0
How can Istock legally control an image that they rejected?

Serfdom.


fascinating !! ;)

quote :
A freeman became a serf usually through force or necessity. Sometimes freeholders or allodial owners were intimidated into dependency by the greater physical and legal force of a local baron.

That fits !  :)

KB

« Reply #11 on: December 23, 2009, 11:44 »
0
Because you are a "Getty Family" exclusive _artist_ .   Of course they can control how you sell your rejected images royalty free, under the contract terms.

You mean control how you can not sell your rejected images, period, don't you?

I thought the contract specifically states you cannot sell rejected images ANYWHERE, even as RM?

ShadySue

« Reply #12 on: December 23, 2009, 12:15 »
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Because you are a "Getty Family" exclusive _artist_ .   Of course they can control how you sell your rejected images royalty free, under the contract terms.

You mean control how you can not sell your rejected images, period, don't you?

I thought the contract specifically states you cannot sell rejected images ANYWHERE, even as RM?
Yes it's bizarre:
"You further agree that any Exclusive Content that is not accepted by iStockphoto and does not form Accepted Exclusive Content cannot be sold, licensed or otherwise made available to purchasers, licensees or other potential users without the prior written consent of iStockphoto. iStockphoto reserves the right to sell non-accepted Exclusive Content through another site or distribution venue determined by it, the compensation for which will be subject to a new rate schedule agreed between the parties"
I guess you can always ask for 'prior written consent' - looks as if you couldn't even sell or give away rejected images privately. As usual, the wording of this iStock legalese is unclear and subjective, but it looks as though rejected images which 'cannot be sold, licensed or otherwise made available to ... other potential users" shouldn't, technically be given to models.
I really, really wish they'd get someone to write their legalese in Plain English. It really shouldn't be a matter for interpretation.

lisafx

« Reply #13 on: December 23, 2009, 13:24 »
0
In my case I have around 5200 images on all the sites and they are pretty much the same ones excepting for the occasional rejection.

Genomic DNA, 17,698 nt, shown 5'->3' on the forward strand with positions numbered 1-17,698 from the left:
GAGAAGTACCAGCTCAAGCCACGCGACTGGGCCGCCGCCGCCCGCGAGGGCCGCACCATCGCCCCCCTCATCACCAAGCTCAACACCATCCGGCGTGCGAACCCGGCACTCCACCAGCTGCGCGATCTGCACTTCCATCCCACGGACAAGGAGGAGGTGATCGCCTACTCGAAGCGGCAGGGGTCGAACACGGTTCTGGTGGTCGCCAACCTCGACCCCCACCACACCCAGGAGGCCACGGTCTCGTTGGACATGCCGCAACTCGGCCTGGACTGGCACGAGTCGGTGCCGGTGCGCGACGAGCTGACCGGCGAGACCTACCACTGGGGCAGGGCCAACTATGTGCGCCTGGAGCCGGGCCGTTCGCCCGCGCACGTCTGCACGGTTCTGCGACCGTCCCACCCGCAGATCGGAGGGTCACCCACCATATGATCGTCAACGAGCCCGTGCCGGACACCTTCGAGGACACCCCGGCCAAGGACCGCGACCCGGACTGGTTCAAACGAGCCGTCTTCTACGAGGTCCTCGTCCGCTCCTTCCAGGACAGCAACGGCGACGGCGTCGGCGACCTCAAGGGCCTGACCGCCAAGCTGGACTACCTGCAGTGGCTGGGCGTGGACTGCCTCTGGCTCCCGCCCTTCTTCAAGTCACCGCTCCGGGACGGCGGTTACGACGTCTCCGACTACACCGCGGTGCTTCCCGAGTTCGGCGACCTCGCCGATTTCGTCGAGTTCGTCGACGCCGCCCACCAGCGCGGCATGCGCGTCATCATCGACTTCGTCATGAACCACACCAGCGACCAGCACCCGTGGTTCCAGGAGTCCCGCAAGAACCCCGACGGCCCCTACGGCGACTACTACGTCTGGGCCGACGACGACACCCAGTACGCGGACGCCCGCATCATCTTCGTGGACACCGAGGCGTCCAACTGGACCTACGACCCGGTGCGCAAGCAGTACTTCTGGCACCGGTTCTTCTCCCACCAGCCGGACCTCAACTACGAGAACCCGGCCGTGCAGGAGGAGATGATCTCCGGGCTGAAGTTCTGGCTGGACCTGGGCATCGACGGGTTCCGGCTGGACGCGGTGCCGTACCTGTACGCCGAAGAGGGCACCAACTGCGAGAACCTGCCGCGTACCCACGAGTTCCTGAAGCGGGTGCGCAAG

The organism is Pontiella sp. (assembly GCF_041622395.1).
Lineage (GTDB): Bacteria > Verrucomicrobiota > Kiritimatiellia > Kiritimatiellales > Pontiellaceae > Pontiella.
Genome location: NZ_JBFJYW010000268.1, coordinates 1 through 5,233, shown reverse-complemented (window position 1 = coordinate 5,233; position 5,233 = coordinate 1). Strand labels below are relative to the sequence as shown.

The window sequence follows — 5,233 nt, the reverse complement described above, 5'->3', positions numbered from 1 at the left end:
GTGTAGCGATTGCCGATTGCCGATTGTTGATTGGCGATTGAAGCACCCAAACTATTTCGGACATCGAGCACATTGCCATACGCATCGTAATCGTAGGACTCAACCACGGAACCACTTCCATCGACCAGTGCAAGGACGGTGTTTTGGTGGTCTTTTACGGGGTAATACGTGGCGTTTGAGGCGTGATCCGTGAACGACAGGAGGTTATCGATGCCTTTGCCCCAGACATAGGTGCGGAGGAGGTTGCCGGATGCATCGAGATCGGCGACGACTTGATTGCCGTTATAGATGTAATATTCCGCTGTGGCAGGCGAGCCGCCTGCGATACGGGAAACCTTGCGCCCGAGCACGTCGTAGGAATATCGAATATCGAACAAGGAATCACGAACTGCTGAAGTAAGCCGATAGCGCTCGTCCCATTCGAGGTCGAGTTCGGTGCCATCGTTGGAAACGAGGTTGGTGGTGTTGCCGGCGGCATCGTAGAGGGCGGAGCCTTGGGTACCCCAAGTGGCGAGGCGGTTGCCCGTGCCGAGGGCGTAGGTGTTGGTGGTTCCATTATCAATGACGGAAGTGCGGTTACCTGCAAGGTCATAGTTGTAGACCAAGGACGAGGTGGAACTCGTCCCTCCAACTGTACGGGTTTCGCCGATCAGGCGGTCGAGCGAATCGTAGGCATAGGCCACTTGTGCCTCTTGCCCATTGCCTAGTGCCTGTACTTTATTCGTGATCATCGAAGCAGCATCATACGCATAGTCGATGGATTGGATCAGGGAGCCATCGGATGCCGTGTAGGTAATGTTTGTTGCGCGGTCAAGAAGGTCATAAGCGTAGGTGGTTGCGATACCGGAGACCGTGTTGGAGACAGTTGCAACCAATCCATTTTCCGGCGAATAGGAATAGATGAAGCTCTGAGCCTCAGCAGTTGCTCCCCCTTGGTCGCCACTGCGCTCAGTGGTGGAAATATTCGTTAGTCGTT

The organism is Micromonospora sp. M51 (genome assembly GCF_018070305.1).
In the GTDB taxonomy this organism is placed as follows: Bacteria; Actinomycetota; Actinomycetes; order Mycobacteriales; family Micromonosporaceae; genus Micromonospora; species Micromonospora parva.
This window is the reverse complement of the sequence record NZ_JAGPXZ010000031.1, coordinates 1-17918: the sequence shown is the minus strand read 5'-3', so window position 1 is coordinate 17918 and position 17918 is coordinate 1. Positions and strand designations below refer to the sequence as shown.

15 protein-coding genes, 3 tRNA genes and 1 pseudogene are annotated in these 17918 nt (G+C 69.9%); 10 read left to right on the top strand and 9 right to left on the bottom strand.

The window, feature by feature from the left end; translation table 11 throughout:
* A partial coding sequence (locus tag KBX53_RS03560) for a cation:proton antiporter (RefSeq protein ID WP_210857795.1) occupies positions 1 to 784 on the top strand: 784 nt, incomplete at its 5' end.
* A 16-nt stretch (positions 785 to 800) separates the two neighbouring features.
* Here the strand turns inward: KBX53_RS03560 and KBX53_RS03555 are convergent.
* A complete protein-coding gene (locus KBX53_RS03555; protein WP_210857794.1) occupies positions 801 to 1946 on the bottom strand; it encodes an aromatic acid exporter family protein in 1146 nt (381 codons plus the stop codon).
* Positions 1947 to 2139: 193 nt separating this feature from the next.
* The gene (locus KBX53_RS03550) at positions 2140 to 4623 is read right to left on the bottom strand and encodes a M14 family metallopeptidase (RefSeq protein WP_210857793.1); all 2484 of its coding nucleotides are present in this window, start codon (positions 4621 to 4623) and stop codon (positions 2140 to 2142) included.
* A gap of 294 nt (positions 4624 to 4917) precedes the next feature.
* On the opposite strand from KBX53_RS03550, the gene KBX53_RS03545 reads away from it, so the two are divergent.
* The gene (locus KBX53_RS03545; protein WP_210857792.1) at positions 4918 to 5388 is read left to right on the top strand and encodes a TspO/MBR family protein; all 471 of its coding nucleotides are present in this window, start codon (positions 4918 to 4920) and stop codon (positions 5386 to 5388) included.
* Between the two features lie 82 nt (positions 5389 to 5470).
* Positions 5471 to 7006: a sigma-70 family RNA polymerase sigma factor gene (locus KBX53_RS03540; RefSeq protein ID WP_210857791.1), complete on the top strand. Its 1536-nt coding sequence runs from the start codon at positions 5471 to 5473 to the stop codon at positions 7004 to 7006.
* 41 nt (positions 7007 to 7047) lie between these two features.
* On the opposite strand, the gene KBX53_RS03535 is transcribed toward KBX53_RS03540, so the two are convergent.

Is this also true for your Alamy portfolio? Because if yes, I'm surprised that Alamy is only contributing 2% to the total. I'm nowhere near your level in quality and quantity, but my first year at Alamy shows them head to head with FT, DT and IS - maybe I just got lucky  :D

Yes, it is true of Alamy.  Mostly the same pictures and only 2% of my total.

Although to be fair to Alamy, it may be the fact that the images are available elsewhere cheaper that makes them not sell too well on Alamy. 

One of my plans for the new year is to start shooting some RM stuff to upload just to Alamy.  I would love to get more sales there.

« Reply #14 on: December 23, 2009, 13:34 »
0
.
« Last Edit: December 23, 2009, 13:42 by FD-amateur »

« Reply #15 on: December 23, 2009, 13:41 »
0
Serfdom.

That fits !  :)

Well not totally. A serf was allowed a little yard to grow stuff for himself in his (rare) spare time. An iStock contributor isn't allowed even that.  ;)
On the other hand, the Lord owed the serf protection (against the evil Heroturkos and the infringing Hanoi food joints) while the freemen were left in the cold.
Sign a pact with the devil to sell your soul and you will reap the rewards in front of the best match, but once in Hell, you will get a stiff neck looking up to the independents making stitched panos of Heaven.  ::) ::)
« Last Edit: December 23, 2009, 13:44 by FD-amateur »

« Reply #16 on: December 23, 2009, 14:25 »
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The OP doesn't specify what constitutes a big portfolio but here are my numbers:

With 826 files on IS, my largest port
IS 48%
SS 18%
DT 15%
StockXpert 12%
BigStock 7%

I am VERY surprised that IS makes up that much of my income. Last year it was around 35%. Wow. I either have to stay independent and get my butt in gear with the other sites, or throw in the towel and go exclusive with IS!


« Reply #17 on: December 23, 2009, 14:36 »
0
Below is my breakdown for November, 2009 with an average of 1,100 images online (except IS with 920)


« Reply #18 on: December 23, 2009, 15:09 »
0

Yes it's bizarre:
"You further agree that any Exclusive Content that is not accepted by iStockphoto and does not form Accepted Exclusive Content cannot be sold, licensed or otherwise made available to purchasers, licensees or other potential users without the prior written consent of iStockphoto. iStockphoto reserves the right to sell non-accepted Exclusive Content through another site or distribution venue determined by it, the compensation for which will be subject to a new rate schedule agreed between the parties"
[/quote]

I guess that's another reason why I won't consider becoming exclusive with Istock at this time with the contract clause stating a rejected file is still an exclusive file for them.